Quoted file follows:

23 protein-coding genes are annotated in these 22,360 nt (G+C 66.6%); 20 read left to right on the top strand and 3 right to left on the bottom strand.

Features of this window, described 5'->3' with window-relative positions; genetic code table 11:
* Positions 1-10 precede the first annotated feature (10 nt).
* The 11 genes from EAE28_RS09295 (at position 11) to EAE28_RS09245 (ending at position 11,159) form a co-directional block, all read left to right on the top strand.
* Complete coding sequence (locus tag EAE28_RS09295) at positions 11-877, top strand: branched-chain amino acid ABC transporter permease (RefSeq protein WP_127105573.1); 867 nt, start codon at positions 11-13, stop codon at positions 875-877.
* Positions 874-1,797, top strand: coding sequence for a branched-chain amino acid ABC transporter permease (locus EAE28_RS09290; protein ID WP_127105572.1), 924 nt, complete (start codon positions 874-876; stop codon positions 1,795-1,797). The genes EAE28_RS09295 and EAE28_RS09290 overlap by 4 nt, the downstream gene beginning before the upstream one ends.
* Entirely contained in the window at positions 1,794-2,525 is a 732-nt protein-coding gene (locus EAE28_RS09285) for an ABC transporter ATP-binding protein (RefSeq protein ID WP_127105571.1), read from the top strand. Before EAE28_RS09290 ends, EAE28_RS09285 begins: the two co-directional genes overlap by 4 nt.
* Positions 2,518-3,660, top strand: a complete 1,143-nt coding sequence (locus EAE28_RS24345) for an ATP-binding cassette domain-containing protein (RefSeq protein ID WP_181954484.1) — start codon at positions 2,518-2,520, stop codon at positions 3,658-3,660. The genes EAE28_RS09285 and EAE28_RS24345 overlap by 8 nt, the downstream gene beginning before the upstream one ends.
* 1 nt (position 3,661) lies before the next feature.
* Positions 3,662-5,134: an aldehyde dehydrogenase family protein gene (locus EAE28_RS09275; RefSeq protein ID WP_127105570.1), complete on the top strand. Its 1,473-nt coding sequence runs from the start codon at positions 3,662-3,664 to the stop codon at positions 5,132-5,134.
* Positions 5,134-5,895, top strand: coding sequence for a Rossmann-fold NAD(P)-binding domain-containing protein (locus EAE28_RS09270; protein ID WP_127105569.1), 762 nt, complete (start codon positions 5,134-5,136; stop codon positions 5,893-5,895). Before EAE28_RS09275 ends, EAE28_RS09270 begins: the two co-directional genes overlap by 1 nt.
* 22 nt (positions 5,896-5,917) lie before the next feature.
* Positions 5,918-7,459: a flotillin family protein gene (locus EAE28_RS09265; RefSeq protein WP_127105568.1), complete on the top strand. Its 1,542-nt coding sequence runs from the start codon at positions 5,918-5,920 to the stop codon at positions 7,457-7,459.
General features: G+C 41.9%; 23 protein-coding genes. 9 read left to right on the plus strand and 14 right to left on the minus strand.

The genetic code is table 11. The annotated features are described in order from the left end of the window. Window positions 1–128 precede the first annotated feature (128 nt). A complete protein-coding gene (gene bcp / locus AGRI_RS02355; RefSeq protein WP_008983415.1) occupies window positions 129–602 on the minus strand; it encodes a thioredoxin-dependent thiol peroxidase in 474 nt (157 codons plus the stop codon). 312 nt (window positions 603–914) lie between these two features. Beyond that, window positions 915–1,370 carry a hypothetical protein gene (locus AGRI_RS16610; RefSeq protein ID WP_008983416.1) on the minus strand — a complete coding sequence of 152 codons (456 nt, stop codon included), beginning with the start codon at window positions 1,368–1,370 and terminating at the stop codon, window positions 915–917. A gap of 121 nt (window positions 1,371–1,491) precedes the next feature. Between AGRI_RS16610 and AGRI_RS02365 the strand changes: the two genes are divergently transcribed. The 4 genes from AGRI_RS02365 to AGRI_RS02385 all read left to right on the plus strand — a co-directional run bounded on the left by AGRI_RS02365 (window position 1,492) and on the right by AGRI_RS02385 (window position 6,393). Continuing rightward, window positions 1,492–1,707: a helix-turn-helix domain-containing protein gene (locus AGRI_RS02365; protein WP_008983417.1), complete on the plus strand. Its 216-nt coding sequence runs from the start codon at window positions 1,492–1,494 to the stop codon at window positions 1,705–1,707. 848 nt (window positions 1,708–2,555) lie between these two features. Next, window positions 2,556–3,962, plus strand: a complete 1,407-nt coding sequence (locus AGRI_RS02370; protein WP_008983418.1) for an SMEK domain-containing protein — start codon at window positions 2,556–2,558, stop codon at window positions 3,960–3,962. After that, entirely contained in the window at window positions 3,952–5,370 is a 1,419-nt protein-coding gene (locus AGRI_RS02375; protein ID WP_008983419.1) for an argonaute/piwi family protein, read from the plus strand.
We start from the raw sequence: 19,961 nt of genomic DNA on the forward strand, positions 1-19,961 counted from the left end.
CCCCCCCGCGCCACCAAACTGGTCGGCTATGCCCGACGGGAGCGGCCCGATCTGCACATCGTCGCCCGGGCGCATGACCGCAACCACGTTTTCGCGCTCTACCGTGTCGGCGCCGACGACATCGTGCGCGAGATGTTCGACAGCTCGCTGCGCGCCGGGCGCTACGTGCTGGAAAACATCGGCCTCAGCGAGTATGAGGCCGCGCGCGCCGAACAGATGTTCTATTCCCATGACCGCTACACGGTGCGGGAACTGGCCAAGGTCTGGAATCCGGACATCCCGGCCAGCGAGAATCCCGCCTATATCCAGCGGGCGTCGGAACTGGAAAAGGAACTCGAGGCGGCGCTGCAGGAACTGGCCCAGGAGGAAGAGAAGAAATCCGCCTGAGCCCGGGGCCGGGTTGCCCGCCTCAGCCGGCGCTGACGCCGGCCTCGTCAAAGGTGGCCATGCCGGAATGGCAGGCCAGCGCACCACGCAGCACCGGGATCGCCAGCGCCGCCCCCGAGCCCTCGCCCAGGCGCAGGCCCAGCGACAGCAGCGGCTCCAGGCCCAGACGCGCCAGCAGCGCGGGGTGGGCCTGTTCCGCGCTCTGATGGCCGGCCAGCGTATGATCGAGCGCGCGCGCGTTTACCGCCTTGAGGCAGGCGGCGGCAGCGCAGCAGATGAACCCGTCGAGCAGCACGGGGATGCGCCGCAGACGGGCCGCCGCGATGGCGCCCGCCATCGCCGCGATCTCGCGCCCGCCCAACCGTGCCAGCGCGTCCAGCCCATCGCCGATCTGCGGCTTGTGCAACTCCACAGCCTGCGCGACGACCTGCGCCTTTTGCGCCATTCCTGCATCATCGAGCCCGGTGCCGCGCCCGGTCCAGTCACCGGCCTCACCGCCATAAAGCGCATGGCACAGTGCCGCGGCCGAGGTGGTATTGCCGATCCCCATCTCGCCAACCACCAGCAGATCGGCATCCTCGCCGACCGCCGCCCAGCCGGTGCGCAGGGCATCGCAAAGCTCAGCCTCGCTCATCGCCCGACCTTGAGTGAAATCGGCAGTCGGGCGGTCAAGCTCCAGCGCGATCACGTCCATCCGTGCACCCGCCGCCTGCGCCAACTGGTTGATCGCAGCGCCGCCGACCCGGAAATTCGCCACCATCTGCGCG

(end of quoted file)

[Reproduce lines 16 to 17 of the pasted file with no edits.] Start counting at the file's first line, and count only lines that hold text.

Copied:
We start from the raw sequence: 19,961 nt of genomic DNA on the forward strand, positions 1-19,961 counted from the left end.
CCCCCCCGCGCCACCAAACTGGTCGGCTATGCCCGACGGGAGCGGCCCGATCTGCACATCGTCGCCCGGGCGCATGACCGCAACCACGTTTTCGCGCTCTACCGTGTCGGCGCCGACGACATCGTGCGCGAGATGTTCGACAGCTCGCTGCGCGCCGGGCGCTACGTGCTGGAAAACATCGGCCTCAGCGAGTATGAGGCCGCGCGCGCCGAACAGATGTTCTATTCCCATGACCGCTACACGGTGCGGGAACTGGCCAAGGTCTGGAATCCGGACATCCCGGCCAGCGAGAATCCCGCCTATATCCAGCGGGCGTCGGAACTGGAAAAGGAACTCGAGGCGGCGCTGCAGGAACTGGCCCAGGAGGAAGAGAAGAAATCCGCCTGAGCCCGGGGCCGGGTTGCCCGCCTCAGCCGGCGCTGACGCCGGCCTCGTCAAAGGTGGCCATGCCGGAATGGCAGGCCAGCGCACCACGCAGCACCGGGATCGCCAGCGCCGCCCCCGAGCCCTCGCCCAGGCGCAGGCCCAGCGACAGCAGCGGCTCCAGGCCCAGACGCGCCAGCAGCGCGGGGTGGGCCTGTTCCGCGCTCTGATGGCCGGCCAGCGTATGATCGAGCGCGCGCGCGTTTACCGCCTTGAGGCAGGCGGCGGCAGCGCAGCAGATGAACCCGTCGAGCAGCACGGGGATGCGCCGCAGACGGGCCGCCGCGATGGCGCCCGCCATCGCCGCGATCTCGCGCCCGCCCAACCGTGCCAGCGCGTCCAGCCCATCGCCGATCTGCGGCTTGTGCAACTCCACAGCCTGCGCGACGACCTGCGCCTTTTGCGCCATTCCTGCATCATCGAGCCCGGTGCCGCGCCCGGTCCAGTCACCGGCCTCACCGCCATAAAGCGCATGGCACAGTGCCGCGGCCGAGGTGGTATTGCCGATCCCCATCTCGCCAACCACCAGCAGATCGGCATCCTCGCCGACCGCCGCCCAGCCGGTGCGCAGGGCATCGCAAAGCTCAGCCTCGCTCATCGCCCGACCTTGAGTGAAATCGGCAGTCGGGCGGTCAAGCTCCAGCGCGATCACGTCCATCCGTGCACCCGCCGCCTGCGCCAACTGGTTGATCGCAGCGCCGCCGACCCGGAAATTCGCCACCATCTGCGCG